WASHINGTON – The World Bank Board of Directors approved today a US$250 million loan to support the Government of Panama’s program to protect and foster human capital accumulation during the COVID-19 crisis, while strengthening institutions for the provision of a more inclusive and sustainable economic recovery.
The operation is the second in a series of two programmatic Development Policy Financing (DPF) loans, with the first operation approved by the Board in December 2020 for US$300 million.
“In a context where the adverse impacts of the pandemic led to a fiscal deterioration and large spending pressures, this financing complements our efforts to accelerate the recovery and strengthen health, education and social protection services as well as promote transparency, inclusion and climate change adaptation, all of which are strategic priorities for the government,” said Finance Minister Héctor Alexander.
The series is organized around three pillars:
· The first pillar focuses on protecting human capital during the pandemic and strengthening institutions during the recovery, expanding the delivery of health, education, and social protection benefits and services. Policy actions are considered to improve access, continuity, and quality of health care service provision through addition of remote health services (telehealth). It also focuses on modernizing the education system through digital transformation; and support for vulnerable households still affected by the pandemic through the New Panama Solidarity Plan (Nuevo Plan Panamá Solidario). Reforms are also intended to reduce the carbon footprint of the health and education sectors, while improving resilience to shocks such as such as natural disasters and pandemics.
· The second pillar focuses on strengthening institutions for a more transparent and fiscally sustainable economic recovery, including combating illicit financial flows, and enhancing public procurement. This pillar supports actions related to the transparency and efficiency of the mobilization and use of public resources. These actions continue the implementation of key reforms, such as the regulatory framework for the creation of the Registry of Ultimate Beneficial Ownership (Registro Único de Beneficiarios Finales), and a new procurement law.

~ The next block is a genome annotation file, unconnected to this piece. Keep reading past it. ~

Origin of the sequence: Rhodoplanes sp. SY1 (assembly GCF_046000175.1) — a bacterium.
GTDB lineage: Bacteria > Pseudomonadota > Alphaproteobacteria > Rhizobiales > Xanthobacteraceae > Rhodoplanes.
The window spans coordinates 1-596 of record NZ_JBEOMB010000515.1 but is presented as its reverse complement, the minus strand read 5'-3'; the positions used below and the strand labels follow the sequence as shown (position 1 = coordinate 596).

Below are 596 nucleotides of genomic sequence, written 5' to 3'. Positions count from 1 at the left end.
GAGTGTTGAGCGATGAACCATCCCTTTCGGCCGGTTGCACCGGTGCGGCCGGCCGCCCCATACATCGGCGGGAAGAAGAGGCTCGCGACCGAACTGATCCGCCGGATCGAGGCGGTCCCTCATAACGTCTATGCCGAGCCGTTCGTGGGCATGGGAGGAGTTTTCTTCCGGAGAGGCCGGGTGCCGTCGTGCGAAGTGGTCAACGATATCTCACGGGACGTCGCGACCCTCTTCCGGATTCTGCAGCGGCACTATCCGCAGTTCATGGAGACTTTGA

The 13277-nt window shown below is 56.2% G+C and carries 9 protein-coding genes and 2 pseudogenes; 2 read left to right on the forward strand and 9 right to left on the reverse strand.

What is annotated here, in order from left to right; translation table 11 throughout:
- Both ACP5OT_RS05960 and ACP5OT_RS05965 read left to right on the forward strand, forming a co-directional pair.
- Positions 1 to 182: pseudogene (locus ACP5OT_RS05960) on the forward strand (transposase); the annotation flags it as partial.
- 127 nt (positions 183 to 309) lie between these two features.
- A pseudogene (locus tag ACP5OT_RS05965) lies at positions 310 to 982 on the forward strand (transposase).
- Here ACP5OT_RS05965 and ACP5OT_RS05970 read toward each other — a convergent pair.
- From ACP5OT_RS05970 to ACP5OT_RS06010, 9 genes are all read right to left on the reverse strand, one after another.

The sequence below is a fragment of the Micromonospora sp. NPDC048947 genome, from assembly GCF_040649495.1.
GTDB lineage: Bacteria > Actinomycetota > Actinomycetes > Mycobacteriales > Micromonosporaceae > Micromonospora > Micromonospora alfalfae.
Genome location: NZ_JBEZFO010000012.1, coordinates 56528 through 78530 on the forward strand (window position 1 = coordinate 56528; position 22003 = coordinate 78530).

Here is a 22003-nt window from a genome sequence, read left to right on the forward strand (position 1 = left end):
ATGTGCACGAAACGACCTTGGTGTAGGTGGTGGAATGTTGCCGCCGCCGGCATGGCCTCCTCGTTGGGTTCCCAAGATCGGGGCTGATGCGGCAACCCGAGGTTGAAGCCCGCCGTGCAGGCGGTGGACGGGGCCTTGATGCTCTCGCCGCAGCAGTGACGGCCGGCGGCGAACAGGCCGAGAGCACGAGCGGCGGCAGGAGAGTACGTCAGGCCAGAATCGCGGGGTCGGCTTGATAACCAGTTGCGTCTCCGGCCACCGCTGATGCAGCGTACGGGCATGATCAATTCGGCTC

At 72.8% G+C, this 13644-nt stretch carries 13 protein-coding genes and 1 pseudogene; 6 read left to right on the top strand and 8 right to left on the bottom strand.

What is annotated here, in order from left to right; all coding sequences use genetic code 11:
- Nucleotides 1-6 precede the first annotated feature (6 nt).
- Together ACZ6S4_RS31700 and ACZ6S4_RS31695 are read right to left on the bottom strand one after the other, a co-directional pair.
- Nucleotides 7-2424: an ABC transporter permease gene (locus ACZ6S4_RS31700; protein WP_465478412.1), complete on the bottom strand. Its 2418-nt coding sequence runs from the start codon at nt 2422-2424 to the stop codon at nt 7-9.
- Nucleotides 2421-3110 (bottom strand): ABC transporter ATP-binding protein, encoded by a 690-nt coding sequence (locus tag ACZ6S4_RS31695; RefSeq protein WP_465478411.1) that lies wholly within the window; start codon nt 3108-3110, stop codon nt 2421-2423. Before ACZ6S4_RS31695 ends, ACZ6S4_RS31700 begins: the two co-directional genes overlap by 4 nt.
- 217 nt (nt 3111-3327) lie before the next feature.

· The third pillar focuses on strengthening institutions to build forward a more inclusive and environmentally sustainable economic recovery. The COVID-19 crisis widened preexisting social gaps, with vulnerable groups in rural areas and Indigenous populations falling further behind. Supported reforms help address these challenges by, for example, benefiting family farmers, especially women through the creation of the National Fund for Family Farming and increasing Indigenous Peoples’ agency and voice. This pillar also supports reforms on adaptation and mitigation to climate change.
“This project will help steer the economy to build back better through critical policy and institutional reforms to benefit the most vulnerable, including Indigenous Peoples. By supporting a combination of policy measures to address Panama’s pressing needs, this crisis can be transformed into an opportunity to strengthen services and institutions,” said Michel Kerf, World Bank Director for Central America and the Dominican Republic.
The US$250 million loan from the International Bank for Reconstruction and Development (IBRD) has a variable spread for 20 years, including a two-year grace period.